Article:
Common Mistakes in English - Has gone to vs. Has been to

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The present perfect forms have gone to and have been to are often confused in English. However, there are clear differences between the two forms. The present perfect forms have gone to and have been to are commonly used to refer to movement to another place. Notice the differences in the examples below.

Has / Have Gone to - Present Perfect

Has /have gone to refer to someone who has gone to a place but has but not yet returned.

In other words, someone who has gone to Hawaii is still in Hawaii having a good time! Here are some more examples:

He's gone to the bank. He should be back soon.
Where has Tom gone to?
They've gone to the business conference for the week.

Has / Have Been to - Present Perfect

Has / have been to refer to a place which someone has visited at some time in their life. In other words, has been to refers to an experience that involves travel. The form has / have been to always indicate that the person has returned or is no longer there. 

He's been to London many times.
I've been to Disneyland twice.
Ask Tom for some money. He's been to the bank today.

Future Perfect and Past Perfect

Both have been to and have gone to can be used in future and past perfect forms. Had been to indicates that someone has gone to another place and returned. On the other hand, had gone to indicates that the person was not present at some time in the past:

I'd been to a restaurant, so I wasn't hungry when he invited me out to eat. 
They'd gone to the shopping mall, so they weren't home when I arrived.
Helen had been to the presentation by the time the director asked her those questions.
Melanie had gone to the dentist and wasn't available for lunch.

The future perfect forms of will have been to and will have gone to both indicate that a person will have visited a location before a point in time in the future.

In this case, both forms are similar in meaning.

My friends will have already been to the restaurant by the time I give it a try.
Unfortunately, my assistant will have gone to a conference by then. 
Janice will have been to Kenya by the time I get back to work next month.
Kevin will have gone to the meeting, so I won't need to worry about attending.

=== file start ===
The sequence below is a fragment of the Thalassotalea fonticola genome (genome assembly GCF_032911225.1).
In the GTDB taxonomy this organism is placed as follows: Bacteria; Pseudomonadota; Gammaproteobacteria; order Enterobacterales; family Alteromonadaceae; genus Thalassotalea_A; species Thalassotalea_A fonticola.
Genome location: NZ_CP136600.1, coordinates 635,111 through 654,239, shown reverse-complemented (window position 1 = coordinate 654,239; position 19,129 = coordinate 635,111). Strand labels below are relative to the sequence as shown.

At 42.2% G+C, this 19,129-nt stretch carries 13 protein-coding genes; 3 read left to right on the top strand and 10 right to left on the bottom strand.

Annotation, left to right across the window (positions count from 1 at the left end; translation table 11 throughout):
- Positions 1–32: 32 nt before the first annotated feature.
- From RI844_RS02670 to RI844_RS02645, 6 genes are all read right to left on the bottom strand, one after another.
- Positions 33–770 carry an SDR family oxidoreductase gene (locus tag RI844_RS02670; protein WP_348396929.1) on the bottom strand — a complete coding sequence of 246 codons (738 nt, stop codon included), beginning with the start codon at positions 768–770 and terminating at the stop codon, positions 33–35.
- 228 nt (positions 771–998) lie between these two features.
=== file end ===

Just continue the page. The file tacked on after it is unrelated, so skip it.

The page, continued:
Test Your Knowledge: Gone to vs Been to Quiz

Do you understand the rules? Test your knowledge with this quiz by choosing the best form based on the information provided:

  1. You're looking for a colleague. You'll get this answer if the colleague is in the building: Peter has been to the dentist this morning, so be careful. OR Peter has gone to the dentist this morning, so you'll need to wait.
  2. You visit a friend, but she's not available at this time. You'll hear this phrase: I'm afraid she's been to the bank. OR I'm afraid she's gone to the bank.
  3. Jack has / have gone to a restaurant for lunch. He'll be back soon.
  4. My colleague has been to / gone to a lawyer to find out if he needs to draw up a new contract, so I can't give you an answer now.
  5. You're friend wasn't at home when you arrived. You hear his sister say: Keith's not home now. He's been to the beach this weekend. OR Keith's not home now. He's gone to the beach this weekend. 

    Answers:

    1. Peter has been to the dentist this morning, so be careful. -> This answer indicates that Peter has been to the dentist and returned.
    2. I'm afraid she's gone to the bank. -> This phrase indicates that she's not in the building at the time of speaking. 
    3. Jack has gone to a restaurant for lunch. -> Remember to conjugate the auxiliary verb have to has for he, she, it or for just one person.
    4. My colleague has gone to a lawyer to find out if he needs to draw up a new contract. -> This sentence indicates that the colleague is out of the office getting the necessary information at the moment. 
    5. Keith's not home now. He's gone to the beach this weekend. -> The second sentence indicates that Keith is at the beach at the moment.

    The difference between have been to and have gone to is just one of many common mistakes made in English.